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Optimising anti-TNF treatment using biosimilars

Biosimilar Efficacy & Safety

Read time: 40 mins
Last updated:6th Dec 2022
Published:7th Aug 2020

Disease Burden and Comorbidities

Immune-mediated inflammatory diseases (IMID) are associated with a high disease burden, and significantly impaired quality of life (QoL)30.

This section explores how comorbidities and undertreatment contribute to the overall high disease burden across gastroenterological, rheumatological, and dermatological conditions.

Inflammatory bowel disease: burden and comorbidities


Dr Nick Kennedy (Consultant Gastroenterologist, Royal Devon and Exeter NHS Foundation Trust; Honorary Clinical Senior Lecturer, University of Exeter Medical School, UK) describes the common symptoms of inflammatory bowel disease, and extraintestinal manifestations. Learn how treatment and surgery can impact on patients.

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Figure 3. Comorbidities in inflammatory bowel disease (Adapted31). COPD, chronic obstructive pulmonary disease.

The burden of disease in inflammatory bowel disease (IBD) patients can be wide-ranging and variable due to the chronic and unpredictable nature of the disease. The symptoms of IBD are often painful and associated with social stigma, leading some individuals to develop complications, such as bowel control, bowel urgency, pain management, or fatigue32.

Longer-term concerns such as treatment options, the prospect of surgery, the development of cancer, and the personal financial burden due to reduced working hours (absenteeism), all contribute to the significant psychosocial burden of the disease, and the well-documented decrease in the QoL when compared to healthy individuals33.

Rates of anxiety and depression are higher in patients with IBD compared to healthy controls (anxiety; 19.1% vs. 9.6%, depression; 21.2% vs. 13.4%, respectively)33. This is also true for children with IBD, where higher rates of depressive and anxiety disorders are found compared to children with other chronic diseases and it typically correlates with disease activity34. Further, the effect of proinflammatory cytokines on the brain, sleep disturbance, and corticosteroids are thought to contribute to the overall decrease in mental health34.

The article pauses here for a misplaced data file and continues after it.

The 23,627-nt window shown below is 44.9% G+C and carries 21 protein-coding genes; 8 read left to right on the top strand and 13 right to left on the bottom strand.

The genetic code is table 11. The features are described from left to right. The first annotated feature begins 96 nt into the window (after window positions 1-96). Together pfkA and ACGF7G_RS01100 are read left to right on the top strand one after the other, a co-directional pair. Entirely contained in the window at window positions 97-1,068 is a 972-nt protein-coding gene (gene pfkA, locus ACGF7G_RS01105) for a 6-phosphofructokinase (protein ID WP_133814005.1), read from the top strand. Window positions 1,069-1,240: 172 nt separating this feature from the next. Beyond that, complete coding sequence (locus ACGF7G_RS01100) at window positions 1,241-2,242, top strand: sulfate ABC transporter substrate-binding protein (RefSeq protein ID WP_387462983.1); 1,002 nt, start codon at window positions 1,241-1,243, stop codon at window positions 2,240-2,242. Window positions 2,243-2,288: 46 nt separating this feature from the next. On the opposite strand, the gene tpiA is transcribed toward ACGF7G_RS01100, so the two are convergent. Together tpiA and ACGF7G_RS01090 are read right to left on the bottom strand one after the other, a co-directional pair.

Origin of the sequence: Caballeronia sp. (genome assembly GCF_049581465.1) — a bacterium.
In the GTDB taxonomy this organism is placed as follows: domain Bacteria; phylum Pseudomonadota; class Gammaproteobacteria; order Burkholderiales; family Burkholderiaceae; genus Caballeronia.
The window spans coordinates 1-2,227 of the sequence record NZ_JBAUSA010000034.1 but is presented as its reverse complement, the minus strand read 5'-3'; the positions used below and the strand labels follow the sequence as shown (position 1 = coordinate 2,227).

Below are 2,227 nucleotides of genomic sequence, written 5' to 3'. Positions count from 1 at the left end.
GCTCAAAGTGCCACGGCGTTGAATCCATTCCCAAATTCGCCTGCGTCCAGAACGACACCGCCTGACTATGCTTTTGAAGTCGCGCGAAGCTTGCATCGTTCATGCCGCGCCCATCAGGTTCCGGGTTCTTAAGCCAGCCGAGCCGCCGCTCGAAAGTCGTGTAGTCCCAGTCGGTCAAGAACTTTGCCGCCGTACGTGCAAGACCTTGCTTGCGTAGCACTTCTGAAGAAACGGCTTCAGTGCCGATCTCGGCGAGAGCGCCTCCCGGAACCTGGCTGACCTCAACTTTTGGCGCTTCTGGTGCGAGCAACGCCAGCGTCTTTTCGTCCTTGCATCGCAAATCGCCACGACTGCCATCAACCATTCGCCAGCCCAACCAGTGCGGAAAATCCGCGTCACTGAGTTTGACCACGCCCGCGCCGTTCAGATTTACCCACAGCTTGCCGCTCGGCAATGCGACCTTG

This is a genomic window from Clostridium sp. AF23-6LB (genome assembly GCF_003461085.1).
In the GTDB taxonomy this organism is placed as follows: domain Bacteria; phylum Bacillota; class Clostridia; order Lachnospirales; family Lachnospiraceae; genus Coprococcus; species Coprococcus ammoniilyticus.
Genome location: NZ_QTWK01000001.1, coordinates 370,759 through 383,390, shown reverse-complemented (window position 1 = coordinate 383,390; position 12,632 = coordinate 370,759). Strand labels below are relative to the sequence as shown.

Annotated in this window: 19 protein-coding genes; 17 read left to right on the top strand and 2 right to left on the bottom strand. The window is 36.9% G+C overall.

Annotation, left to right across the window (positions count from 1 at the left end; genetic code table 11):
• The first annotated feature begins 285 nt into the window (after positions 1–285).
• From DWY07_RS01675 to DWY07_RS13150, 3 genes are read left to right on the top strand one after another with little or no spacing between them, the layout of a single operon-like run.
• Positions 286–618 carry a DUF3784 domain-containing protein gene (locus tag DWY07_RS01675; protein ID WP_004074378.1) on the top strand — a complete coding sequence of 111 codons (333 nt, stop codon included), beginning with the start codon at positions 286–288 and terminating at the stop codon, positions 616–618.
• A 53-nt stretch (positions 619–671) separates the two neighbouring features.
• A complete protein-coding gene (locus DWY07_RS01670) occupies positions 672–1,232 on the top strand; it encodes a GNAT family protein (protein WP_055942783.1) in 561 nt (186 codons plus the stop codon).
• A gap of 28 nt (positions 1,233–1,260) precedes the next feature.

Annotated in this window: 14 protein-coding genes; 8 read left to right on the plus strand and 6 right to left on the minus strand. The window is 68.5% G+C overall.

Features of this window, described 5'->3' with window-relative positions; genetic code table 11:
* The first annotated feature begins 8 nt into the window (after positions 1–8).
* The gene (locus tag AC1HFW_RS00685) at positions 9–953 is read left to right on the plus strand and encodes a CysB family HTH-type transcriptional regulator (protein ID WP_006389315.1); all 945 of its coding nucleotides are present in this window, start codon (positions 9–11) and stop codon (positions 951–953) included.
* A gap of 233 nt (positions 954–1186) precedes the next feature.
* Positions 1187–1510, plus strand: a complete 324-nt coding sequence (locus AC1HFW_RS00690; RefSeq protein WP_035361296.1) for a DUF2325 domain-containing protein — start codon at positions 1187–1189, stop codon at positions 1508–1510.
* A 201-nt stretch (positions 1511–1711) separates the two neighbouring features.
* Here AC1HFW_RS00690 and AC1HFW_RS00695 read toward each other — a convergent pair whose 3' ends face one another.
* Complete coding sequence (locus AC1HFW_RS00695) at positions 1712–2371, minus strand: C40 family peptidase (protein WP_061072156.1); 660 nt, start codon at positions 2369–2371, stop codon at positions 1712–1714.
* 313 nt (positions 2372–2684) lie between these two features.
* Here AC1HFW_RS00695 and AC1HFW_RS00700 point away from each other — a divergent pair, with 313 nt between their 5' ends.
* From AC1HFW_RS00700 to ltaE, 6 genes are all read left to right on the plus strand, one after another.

IBD can also have a significant impact on young patients because of the effects on their growth and bone health, micronutrient deficiencies, and colon cancer risk34. For instance, 40% of children with CD will show growth failure, with 19% achieving a height 8 cm shorter than expected. This stunted growth is multifactorial; but the use of corticosteroids and cytokine-induced growth hormone resistance have been implicated. Bone metabolism abnormalities are also an issue, and factors such as malnutrition, delayed puberty, decreased physical activity, and malabsorption contribute. However, chronic inflammation itself may exert the most profound effects placing patients at risk of fracture as they age. Chronic inflammation is also a contributing factor to the increased risk of developing colon cancer, highlighting the importance of effective and timely treatment to combat chronic inflammation, and ensure children with IBD achieve optimum adult bone mass, reduce the risk of colon cancer, and reduce the overall burden of disease35.